CONTROL SYSTEM APPLICABLE TO THE COMMON
FISHERIES POLICY (CFP)
Draft Council Regulation amending Regulation (EEC) No. 2847/93 establishing a control system applicable to the common fisheries policy.
||Article 37 EC; consultation; qualified majority voting
||27 April 2001|
|Forwarded to the Council:
||30 April 2001|
|Deposited in Parliament:
||20 June 2001|
||Environment, Food and Rural Affairs
|Basis of consideration:
||EM of 20 June 2001
|Previous Committee Report:
|To be discussed in Council:
||Following receipt of the European Parliament opinion
||Not cleared; further information requested
11.1 It has long been recognised that proper
enforcement is an essential element in the conservation aspects
of the Common Fisheries Policy, and Council Regulation (EEC) No.
2847/93 establishes a detailed control system. Among other things,
this includes provision for the suspension of directed fishing
for a particular stock by a Member State when its annual catch
quota for that species has been exhausted. However, by-catches
of such species taken during fishing for other species may continue,
so long as these are discarded and not landed.
The current proposal
11.2 The present proposal has its origins in
the Community's decision in December 2000 to establish recovery
plans for certain stocks including cod in the Irish Sea,
North Sea and West of Scotland identified as being at
serious risk of collapse. In the case of these stocks, the Commission
is anxious to prevent any fish being taken once the quotas
set have been exhausted, and it has therefore proposed that Member
States should be obliged to prevent the use and keeping on board
of gear which might lead to significant by-catches of those species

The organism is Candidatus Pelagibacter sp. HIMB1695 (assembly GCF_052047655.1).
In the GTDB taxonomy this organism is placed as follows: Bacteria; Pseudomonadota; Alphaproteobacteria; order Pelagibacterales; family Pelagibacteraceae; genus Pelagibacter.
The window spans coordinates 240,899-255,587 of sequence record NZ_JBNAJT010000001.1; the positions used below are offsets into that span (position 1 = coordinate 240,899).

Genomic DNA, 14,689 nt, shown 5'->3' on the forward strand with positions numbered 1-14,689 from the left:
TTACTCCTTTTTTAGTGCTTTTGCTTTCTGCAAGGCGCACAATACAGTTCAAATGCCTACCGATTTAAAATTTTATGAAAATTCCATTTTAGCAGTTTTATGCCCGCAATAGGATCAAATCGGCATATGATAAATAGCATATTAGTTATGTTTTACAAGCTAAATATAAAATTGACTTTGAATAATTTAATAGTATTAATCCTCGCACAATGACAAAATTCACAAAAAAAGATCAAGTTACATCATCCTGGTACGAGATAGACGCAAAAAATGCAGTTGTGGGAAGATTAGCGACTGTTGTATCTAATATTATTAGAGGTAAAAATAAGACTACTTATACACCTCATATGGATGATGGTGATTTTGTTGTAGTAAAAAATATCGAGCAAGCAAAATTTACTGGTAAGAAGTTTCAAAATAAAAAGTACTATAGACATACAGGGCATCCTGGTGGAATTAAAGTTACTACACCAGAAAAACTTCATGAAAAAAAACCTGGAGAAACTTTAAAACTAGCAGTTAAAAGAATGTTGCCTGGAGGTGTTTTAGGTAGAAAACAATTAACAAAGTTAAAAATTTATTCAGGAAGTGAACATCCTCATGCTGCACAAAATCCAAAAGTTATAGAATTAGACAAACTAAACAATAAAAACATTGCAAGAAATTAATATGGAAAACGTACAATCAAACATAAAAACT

The Government's view
11.3 In his Explanatory Memorandum of 20 June
2001, the Parliamentary Under- Secretary of State (Commons) at
the Department for the Environment, Food and Rural Affairs (Mr
Elliot Morley) says that, although the UK supports any measures
which help to protect stocks subject to recovery plans, such measures
must be properly targeted and not create incentives for evasion.
He points out that, in the North Sea mixed fishery, cod is taken
as a by-catch in a large number of other fisheries (notably haddock,
whiting, saithe, all flatfish species, and nephrops), and that,
under the Commission proposal, all fisheries in the North Sea
could be suspended were the cod quota to be exhausted. He says
that this would have a "severe and disproportionate"
impact, and cannot be supported in its present form by the UK.
The Minister also adds that industry leaders are being consulted,
and that, although it is not possible to quantify in detail the
financial implications of the proposal, a Supplementary Explanatory
Memorandum will be provided once their views are known.
11.4 Whilst, at first sight, there appears
to be some merit in seeking to ensure that fish from stocks subject
to recovery plans are not taken, even as by-catches, once the
relevant quotas have been exhausted, it is clear from what the
Minister has said that this proposal has potentially serious implications.
In particular, there is a trade-off between the benefits of ensuring
that the stocks in question are fully protected and the implications
which the measures proposed would have for other directed fisheries.
In view of this, we do not feel able, on the evidence available
to us so far, to take a firm view on the proposal. We are therefore
deferring judgement on it until we have received the Supplementary
Explanatory Memorandum promised, which we hope will endeavour
to quantify as far as possible the financial implications.